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Singapore achieves 2020 solar target, enough to power 60,000 households a year

SINGAPORE — Just in time for Earth Day, Singapore has met its 2020 solar target of 350 megawatt-peak (MWp) — roughly enough to power 60,000 households a year, the Energy Market Authority (EMA) and JTC Corporation said on Wednesday (April 22).

Singapore achieves 2020 solar target, enough to power 60,000 households a year

Aerial view of the solar installations at 40 Penjuru Lane.

SINGAPORE — Just in time for Earth Day, Singapore has met its 2020 solar target of 350 megawatt-peak (MWp) — roughly enough to power 60,000 households a year, the Energy Market Authority (EMA) and JTC Corporation said on Wednesday (April 22).

The target was set in 2010 and this achievement brings Singapore a step closer to achieving its 2030 ambition of producing at least 2 gigawatt-peak (GWp) of solar energy, which would be enough to power about 350,000 households a year, they said. 

In their statement, both EMA and JTC credited the completion of a 6MWp rooftop solar installation of a CapitaLand industrial facility at 40 Penjuru Lane with helping to push Singapore across the 350MWp mark. 

Solar energy, they noted, is one of the “key switches” for Singapore to create a cleaner, affordable and more reliable energy future. 

It is also Singapore’s most viable source of renewable energy, said EMA chief executive Ngian Shih Chun. 

“In our efforts towards greater sustainability to tackle climate change, Singapore will increase solar adoption,” he said. “We will press on towards the next solar target of at least 2GWp by 2030 and will continue to work with our stakeholders to make this possible.”

RAMPING UP SOLAR DEPLOYMENT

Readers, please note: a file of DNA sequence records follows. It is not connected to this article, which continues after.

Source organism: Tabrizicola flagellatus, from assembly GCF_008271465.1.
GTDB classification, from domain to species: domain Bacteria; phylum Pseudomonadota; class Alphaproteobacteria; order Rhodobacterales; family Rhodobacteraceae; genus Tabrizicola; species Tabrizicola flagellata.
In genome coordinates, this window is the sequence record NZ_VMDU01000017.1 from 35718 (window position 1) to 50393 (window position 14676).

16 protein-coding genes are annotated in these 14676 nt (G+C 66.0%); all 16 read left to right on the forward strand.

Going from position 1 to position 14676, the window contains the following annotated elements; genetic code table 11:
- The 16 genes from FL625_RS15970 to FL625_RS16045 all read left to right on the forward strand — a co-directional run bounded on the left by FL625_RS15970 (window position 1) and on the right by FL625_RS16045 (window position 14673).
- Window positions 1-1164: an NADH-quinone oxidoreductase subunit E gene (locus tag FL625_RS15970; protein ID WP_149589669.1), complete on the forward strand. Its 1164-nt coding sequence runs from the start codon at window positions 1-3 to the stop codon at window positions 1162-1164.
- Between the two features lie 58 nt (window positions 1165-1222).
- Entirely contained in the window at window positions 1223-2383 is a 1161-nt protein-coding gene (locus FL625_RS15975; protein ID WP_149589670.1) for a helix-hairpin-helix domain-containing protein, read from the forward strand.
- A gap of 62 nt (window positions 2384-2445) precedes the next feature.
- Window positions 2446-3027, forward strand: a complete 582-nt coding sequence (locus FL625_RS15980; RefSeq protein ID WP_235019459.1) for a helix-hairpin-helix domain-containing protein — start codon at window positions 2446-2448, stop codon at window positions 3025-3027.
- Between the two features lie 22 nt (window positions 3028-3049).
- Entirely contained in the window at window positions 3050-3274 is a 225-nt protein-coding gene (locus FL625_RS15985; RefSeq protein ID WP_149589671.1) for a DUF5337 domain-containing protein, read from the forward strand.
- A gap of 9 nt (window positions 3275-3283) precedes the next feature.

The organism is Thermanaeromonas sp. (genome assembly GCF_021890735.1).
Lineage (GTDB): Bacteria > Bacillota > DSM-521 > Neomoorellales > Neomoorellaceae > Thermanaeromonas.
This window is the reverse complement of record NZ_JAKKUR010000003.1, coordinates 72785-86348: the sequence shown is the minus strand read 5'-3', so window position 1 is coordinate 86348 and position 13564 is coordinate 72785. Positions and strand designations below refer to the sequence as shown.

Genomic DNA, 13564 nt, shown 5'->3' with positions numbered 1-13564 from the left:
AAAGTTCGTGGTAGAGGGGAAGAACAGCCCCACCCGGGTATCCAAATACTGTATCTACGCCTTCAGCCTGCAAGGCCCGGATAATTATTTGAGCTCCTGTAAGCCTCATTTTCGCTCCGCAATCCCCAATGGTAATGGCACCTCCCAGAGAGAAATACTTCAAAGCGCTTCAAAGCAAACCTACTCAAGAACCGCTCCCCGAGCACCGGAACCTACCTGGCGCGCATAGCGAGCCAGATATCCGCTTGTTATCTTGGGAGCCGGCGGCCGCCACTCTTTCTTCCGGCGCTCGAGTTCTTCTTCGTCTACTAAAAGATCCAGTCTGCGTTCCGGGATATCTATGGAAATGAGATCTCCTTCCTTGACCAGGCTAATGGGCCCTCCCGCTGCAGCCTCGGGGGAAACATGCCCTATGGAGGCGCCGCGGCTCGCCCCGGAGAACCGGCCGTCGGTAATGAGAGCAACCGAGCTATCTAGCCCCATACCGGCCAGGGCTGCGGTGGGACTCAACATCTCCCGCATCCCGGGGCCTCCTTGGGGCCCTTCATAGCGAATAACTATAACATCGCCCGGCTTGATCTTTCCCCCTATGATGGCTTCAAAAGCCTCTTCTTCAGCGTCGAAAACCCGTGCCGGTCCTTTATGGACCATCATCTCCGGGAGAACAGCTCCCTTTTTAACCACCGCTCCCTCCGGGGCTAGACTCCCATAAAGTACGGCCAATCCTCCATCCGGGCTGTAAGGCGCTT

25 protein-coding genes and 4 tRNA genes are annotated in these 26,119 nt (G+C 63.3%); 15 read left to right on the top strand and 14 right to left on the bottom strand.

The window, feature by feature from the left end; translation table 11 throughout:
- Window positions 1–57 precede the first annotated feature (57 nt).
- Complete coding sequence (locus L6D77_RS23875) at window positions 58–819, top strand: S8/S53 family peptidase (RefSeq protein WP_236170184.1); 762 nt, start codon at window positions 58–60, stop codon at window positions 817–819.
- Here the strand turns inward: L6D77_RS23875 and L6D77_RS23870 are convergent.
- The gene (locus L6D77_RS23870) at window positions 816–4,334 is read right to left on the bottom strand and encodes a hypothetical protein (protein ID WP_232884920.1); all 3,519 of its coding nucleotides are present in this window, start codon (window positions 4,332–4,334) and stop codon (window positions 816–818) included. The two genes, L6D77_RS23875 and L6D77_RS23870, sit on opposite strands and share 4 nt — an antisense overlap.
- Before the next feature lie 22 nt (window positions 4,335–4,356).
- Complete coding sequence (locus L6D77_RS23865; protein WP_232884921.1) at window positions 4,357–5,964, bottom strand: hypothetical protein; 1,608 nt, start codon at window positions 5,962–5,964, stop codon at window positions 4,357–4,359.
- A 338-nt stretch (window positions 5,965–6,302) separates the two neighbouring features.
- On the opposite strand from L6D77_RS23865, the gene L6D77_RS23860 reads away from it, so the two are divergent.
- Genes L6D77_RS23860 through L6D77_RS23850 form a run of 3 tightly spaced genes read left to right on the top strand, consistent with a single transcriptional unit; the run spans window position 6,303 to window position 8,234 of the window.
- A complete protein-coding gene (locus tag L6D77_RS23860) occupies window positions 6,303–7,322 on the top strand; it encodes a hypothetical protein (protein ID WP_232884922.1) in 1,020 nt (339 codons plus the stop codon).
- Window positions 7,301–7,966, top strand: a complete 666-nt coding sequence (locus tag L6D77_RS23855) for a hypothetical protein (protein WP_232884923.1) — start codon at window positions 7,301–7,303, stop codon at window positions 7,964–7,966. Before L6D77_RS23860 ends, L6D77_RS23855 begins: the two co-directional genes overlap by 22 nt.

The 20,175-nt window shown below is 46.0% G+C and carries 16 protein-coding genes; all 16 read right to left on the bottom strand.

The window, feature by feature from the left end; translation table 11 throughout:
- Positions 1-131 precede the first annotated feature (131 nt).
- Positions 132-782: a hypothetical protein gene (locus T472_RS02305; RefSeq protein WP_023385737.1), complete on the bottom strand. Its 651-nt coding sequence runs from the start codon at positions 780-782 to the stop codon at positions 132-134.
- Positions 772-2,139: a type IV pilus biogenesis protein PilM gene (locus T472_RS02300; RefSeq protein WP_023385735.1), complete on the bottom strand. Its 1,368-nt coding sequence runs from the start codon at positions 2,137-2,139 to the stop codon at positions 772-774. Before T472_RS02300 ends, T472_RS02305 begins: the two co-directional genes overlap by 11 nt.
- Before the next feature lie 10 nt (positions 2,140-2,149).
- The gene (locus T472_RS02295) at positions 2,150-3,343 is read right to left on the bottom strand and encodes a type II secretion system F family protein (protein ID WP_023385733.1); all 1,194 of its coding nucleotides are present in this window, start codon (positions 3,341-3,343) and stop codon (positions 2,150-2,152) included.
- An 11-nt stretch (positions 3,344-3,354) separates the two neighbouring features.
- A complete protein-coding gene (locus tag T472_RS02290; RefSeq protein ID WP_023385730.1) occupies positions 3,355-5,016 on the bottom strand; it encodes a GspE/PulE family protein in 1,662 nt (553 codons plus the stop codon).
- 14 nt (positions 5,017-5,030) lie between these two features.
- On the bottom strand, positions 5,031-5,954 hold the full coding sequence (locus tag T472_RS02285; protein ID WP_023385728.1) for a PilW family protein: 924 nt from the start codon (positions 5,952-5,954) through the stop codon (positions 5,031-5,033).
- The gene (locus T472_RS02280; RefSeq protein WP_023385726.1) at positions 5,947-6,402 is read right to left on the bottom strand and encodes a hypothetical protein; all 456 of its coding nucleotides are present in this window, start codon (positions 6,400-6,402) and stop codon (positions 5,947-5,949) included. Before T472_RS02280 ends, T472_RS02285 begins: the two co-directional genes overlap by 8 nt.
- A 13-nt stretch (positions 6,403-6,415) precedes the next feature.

The joint statement also gave updates about JTC’s plans to extend two of its solar initiatives to optimise the use of over 740,000sqm of industrial land and roof space, which is equivalent to about 103 football fields.

They said that the next phase of JTC’s SolarLand programme and the SolarRoof programme is estimated to contribute over 82MWp of solar energy capacity towards the 2030 national target. It will generate about 78,000 megawatt-hours of electricity to power over 14,600 households and reduce over 32,000 tonnes of carbon emissions per year.

Started in May last year, the SolarLand initiative uses mobile substations and solar photovoltaic systems that can be relocated to alternate sites, should the land be needed for other uses.

Following the rollout of the first two phases at Jurong Island and Changi Business Park, JTC issued a tender for the third phase of the initiative in February this year. 

EMA and JTC said this will maximise the use of over 560,000sqm of temporary vacant land all across Singapore to deploy more than 67MWp of solar energy capacity.  

Meanwhile, plans are in the works to have more solar panels on JTC’s industrial rooftops. 

The SolarRoof programme, which was introduced in 2016, enables the direct export of solar electricity generated from rooftops to the national power grid.

To better use industrial roof space, EMA and JTC said that a tender will be introduced in the first half of this year for the second phase of this programme to create an additional 15MWp of solar energy capacity. 

“Besides JTC’s industrial buildings, JTC is also exploring to allow its lessees to tap the new contract for solar panel installations on their own rooftops,” they said. 

The aim of this, said EMA and JTC, is to “further catalyse” the adoption of solar deployment across Singapore’s industrial estates.

JTC’s group director of engineering Calvin Chung said: “Through these efforts, we hope to reduce the carbon footprint and optimise the use of industrial land and roof spaces by installing solar panels to contribute clean energy to Singapore.” 

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